This object is a M1917 Enfield rifle mounted on a commemorative wooden display donated to the ITC by Colonel William Mastoris Jr. The object was originally gifted to Colonel Mastoris by his company in honor of his leadership as a lieutenant colonel during the Vietnam War in 1968.
Ten metal plates on the gun and the wooden display board tell us more about the leadership of Colonel Mastoris and the respect he earned from his company. A large silver plate on the rifle’s stock reads, “Captured by Co B, 4th Battalion, 12th Infantry, 199th Infantry Brigade on 7 April 1968, Near Tay NINH, Republic of Vietnam.” Nine other square plaques are mounted to the display board below the gun. The largest of these reads, “LTC William Mastoris, Commanding Officer January 1968 to July 1968, from the Officers of the 4th Battalion, 12th Infantry, 199th Infantry Brigade.” The smaller eight plates list the names of the officers from Col. Mastoris’ Company who gifted the rifle. The rifle and the commemorative plaques offer a lot of information to be explored, including the origination of the M1917 model rifle, the life history of this particular rifle, and the life and leadership of its eventual owner.
LTC William Mastoris, Commanding Officer January 1968 to July 1968, from the Officers of the 4th Battalion, 12th Infantry, 199th Infantry Brigade.
When the United States entered the First World War in 1917, the US military needed guns and ammunition to support the troops they were sending to the Wars’ the Western Front in central Europe. The United States rifle companies, Winchester and Remington, had been manufacturing infantry rifles for British allies since entering the War in 1914. The US Army Ordnance Department supervised these two companies to manufacture a new model of the rifle with a .30-06 caliber ammunition. The M1917 Enfield rifle was manufactured by Remington Arms. This particular rifle was made at the Eddystone Rifle Works in Eddystone, Pennsylvania and used by US infantry troops in 1917 and 1918.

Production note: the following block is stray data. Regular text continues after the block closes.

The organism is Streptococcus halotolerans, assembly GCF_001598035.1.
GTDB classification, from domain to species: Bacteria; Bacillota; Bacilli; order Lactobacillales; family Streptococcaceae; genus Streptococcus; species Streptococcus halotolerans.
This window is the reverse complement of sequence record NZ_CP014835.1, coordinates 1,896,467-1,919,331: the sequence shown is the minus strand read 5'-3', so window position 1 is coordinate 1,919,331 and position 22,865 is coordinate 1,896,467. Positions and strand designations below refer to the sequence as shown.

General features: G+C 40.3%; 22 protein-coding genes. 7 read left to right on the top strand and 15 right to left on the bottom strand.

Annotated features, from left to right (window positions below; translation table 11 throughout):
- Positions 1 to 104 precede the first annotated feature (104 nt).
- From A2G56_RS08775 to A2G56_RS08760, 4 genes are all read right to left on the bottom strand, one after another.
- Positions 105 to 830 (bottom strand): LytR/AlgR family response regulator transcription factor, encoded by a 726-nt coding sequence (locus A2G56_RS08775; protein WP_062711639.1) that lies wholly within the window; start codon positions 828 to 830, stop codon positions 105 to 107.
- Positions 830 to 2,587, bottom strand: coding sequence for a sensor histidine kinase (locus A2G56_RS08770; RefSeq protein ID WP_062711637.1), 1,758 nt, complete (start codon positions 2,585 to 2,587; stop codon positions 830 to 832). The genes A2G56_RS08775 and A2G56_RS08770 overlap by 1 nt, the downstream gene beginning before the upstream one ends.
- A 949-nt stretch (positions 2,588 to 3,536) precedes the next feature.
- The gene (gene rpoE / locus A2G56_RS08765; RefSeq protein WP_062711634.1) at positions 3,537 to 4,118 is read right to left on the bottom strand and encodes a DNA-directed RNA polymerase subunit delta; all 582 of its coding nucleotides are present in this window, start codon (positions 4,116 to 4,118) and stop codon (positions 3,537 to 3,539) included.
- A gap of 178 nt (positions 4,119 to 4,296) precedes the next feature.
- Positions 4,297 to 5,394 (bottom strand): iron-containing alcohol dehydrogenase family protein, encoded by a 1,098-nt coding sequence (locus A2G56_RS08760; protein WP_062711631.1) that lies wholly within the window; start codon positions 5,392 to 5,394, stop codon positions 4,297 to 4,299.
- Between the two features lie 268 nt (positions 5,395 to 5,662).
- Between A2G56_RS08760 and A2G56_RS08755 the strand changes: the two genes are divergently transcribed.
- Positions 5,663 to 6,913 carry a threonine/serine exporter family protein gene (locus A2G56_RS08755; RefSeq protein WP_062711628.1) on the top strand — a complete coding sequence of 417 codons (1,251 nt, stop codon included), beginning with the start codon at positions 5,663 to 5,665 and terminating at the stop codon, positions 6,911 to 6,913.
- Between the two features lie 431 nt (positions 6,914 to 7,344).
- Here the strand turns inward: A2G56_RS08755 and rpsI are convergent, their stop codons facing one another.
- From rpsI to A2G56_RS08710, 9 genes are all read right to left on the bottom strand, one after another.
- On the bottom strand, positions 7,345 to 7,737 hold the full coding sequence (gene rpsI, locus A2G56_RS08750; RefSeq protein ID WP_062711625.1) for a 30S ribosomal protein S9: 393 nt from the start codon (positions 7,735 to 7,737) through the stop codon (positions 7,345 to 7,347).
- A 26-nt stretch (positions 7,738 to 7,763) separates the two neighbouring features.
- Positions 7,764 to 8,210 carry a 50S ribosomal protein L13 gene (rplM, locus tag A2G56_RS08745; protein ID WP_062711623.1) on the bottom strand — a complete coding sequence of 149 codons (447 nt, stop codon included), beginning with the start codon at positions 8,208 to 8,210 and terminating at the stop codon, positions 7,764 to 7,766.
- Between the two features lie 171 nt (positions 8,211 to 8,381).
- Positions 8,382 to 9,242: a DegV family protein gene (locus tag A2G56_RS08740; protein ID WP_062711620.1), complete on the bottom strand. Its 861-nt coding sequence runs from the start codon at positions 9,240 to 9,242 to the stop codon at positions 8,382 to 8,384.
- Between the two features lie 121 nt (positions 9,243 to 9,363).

But how did a World War I rifle come to be captured in Vietnam in 1968? The life-history of this object is an intriguing story in itself. According to ITC records, the rifle was originally used in WWI, where it was acquired by allied French soldiers. It is unclear exactly how it was acquired, but it was likely given to a French ally or picked up off the battlefield. Forty years later, the gun was taken to Vietnam, who resisted French colonial rule during the Indochina War (1946-1954). Sometime during this war, the rifle was likely captured by Viet Minh (North Vietnam) troops. France was defeated and Vietnam won independence in 1954. The Geneva Accords in the same year divided the country along the 17th parallel. To the north, the Democratic Republic of Vietnam (who led the fight against France) and to the south, the Republic of Vietnam, to whom France transferred authority. The United States, in the thick of the Cold War, continued to support South Vietnam against the Vietnamese Communist Party to the north. In 1964, the United States intervened in the ongoing conflict between North and South Vietnam forces, beginning the Vietnam War. By 1968, half a million US troops were in Vietnam. On April 7, 1968, in the Tay Ninh province of South Vietnam, Col. Mastoris’ Company B recaptured the rifle from North Vietnamese troops. The rifle served as a commemoration of the leadership of Mastoris during this conflict. On May 6 of the same year, he earned a Silver Star for his bravery and leadership.
The 38-year military career of William Mastoris Jr. is even more extensive than this commemoration suggests. He enlisted into the US Army in 1945, at just 18 years old, and was deployed to Europe during the Second World War. He attended West Point, the United States Military Academy, from which he graduated in 1950. He served no less than nine overseas tours during his career. Throughout his illustrious career, Mastoris was awarded the Silver Star, the Legion of Merit, the Bronze Star Medal, and the Meritorious Service Medal. When he retired from the Army in the 1980s, he moved to San Antonio and earned three more bachelor’s degrees from University of Texas at San Antonio (UTSA).